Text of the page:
A Trial Lawyer’s Perspective on Receiving a Summons for Jury Duty


photo of attorney josh margolis, an adult caucasian male with dark hair and wearing a suit.

I recently had the privilege of receiving a summons for jury duty. I know that sounds weird as most people want to know – how to get excused from jury duty? As a trial lawyer, we attorneys are always wondering what the jury is thinking during each phase of the trial. Now was my chance to take a peek behind the curtain.

Arriving at the Courthouse

I arrived at the courthouse, as instructed in my summons for jury duty, and was led into the juror assembly room. The chief judge greeted us and explained the importance of jurors in our judicial system, and why jury duty is important. I have heard many judges give a similar speech before and after trials, but this time it felt different having it said directly to me. 

A judge’s clerk came down and 35 of us were randomly selected as a panel to a court division. On my way up to the courtroom, I ran into multiple colleagues who did a double-take, not sure what I was doing in court without a suit. I was given my assigned seat and received introductory remarks from the judge that this was a civil lawsuit involving a car accident. Then, the fun began! 

Questioning Possible Jurors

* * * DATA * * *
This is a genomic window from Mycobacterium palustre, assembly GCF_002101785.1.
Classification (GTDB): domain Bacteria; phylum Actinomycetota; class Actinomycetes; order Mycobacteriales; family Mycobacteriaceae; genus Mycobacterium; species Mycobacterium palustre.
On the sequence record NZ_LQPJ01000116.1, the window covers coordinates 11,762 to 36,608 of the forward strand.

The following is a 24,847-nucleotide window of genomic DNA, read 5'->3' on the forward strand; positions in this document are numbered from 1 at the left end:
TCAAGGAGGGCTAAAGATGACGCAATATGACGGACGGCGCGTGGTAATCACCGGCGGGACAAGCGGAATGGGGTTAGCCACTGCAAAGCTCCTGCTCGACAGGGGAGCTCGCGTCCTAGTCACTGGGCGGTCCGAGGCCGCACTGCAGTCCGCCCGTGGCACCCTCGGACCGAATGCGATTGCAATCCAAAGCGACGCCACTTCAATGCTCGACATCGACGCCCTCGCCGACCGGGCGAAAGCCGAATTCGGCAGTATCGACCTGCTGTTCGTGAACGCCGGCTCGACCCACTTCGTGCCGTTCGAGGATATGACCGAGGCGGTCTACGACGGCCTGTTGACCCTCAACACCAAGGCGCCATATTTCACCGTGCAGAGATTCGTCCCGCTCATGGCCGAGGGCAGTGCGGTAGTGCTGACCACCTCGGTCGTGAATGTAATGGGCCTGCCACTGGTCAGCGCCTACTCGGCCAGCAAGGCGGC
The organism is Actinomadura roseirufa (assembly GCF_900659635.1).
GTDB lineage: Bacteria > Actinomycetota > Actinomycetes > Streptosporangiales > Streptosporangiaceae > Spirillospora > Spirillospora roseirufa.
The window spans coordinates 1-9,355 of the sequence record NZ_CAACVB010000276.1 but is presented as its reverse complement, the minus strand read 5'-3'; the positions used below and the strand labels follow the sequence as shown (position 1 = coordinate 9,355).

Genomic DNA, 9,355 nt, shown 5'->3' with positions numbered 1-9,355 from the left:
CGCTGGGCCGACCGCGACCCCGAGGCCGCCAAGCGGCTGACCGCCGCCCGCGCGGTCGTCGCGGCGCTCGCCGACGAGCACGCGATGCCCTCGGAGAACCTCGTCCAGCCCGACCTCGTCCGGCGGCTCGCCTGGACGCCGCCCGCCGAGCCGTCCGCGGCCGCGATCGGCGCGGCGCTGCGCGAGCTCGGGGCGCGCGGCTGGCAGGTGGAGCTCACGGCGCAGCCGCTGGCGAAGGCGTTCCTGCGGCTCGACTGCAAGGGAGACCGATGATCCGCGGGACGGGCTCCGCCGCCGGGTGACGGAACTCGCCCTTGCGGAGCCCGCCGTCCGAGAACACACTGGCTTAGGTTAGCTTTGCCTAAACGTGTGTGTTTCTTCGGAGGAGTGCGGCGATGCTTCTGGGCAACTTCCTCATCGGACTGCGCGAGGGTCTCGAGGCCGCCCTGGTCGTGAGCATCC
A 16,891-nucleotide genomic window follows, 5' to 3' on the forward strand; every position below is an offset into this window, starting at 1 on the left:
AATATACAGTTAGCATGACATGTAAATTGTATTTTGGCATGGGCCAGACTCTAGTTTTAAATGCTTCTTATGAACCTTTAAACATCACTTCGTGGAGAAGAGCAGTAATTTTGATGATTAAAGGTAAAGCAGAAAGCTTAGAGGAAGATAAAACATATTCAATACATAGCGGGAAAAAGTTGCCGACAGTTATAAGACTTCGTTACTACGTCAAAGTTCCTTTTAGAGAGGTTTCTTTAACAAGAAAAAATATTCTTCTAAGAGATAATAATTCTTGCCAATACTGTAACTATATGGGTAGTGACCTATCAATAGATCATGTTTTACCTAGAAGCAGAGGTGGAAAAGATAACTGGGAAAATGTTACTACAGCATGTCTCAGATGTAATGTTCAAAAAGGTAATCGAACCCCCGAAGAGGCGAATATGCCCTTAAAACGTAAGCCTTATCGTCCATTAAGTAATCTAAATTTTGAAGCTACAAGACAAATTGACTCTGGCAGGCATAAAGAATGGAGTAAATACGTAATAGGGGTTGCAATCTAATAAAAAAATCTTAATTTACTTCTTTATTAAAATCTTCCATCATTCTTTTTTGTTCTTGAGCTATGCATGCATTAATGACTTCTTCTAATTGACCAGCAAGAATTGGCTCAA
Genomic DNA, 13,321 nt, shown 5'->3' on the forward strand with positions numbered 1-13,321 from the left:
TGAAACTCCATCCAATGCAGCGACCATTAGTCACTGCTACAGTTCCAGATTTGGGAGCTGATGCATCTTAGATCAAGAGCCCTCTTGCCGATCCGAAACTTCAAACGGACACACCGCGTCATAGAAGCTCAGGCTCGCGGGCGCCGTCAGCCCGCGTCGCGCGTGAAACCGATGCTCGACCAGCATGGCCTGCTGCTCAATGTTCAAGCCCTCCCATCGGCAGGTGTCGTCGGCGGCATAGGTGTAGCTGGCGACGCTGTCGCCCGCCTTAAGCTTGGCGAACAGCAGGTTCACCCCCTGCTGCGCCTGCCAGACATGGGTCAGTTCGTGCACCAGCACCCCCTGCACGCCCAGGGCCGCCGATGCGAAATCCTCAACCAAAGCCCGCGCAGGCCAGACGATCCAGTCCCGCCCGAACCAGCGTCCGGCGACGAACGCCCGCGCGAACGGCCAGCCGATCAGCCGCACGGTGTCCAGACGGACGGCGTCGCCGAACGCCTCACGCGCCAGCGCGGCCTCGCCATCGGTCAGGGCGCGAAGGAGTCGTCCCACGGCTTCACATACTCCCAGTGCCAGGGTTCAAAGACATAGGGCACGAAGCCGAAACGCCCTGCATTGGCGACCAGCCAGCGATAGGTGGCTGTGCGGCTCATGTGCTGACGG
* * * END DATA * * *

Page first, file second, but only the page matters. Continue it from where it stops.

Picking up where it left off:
A jury case always starts with “voir dire,” a French term meaning “to speak the truth.” The process involves attorneys asking the jury panel a variety of questions to find the best jurors whose experience to serve on the jury fit the case. 

The first question asked was whether anyone knew the attorneys involved. While St. Louis is a large city, the legal community is surprisingly small, so I was not shocked that I knew the attorneys involved in the lawsuit. But, that meant I had to be the first person to raise my hand and speak to the judge who I also have cases with. Throughout the morning, there were many questions asked of the jury panel about their work, driving, frivolous lawsuits and experience with chronic pain.

It was eye-opening listening to the whispers and complaints every time an attorney objected to a question and a break needed to be called. It was clear that the majority of people who received a summons for jury duty wanted the process to move along quickly without interruption. 

I also noticed first-hand how attorneys being argumentative can turn off the entire jury panel. The lesson for my trial attorney friends is that sometimes you can win the battle while ultimately losing the war. 

A Positive Perspective

Following more questions, we took a break for lunch and upon re-entering the courtroom, I knew something happened. The parties were not present and the trial exhibits were gone. The judge gave us a brief statement that the trial was not going forward and our service was no longer needed. 

Ultimately, I do not know whether I would have been selected as a juror. But I would have really enjoyed continuing the experience. And I hope the next time you receive a summons for jury duty in the mail, you do, too! 

Josh Margolis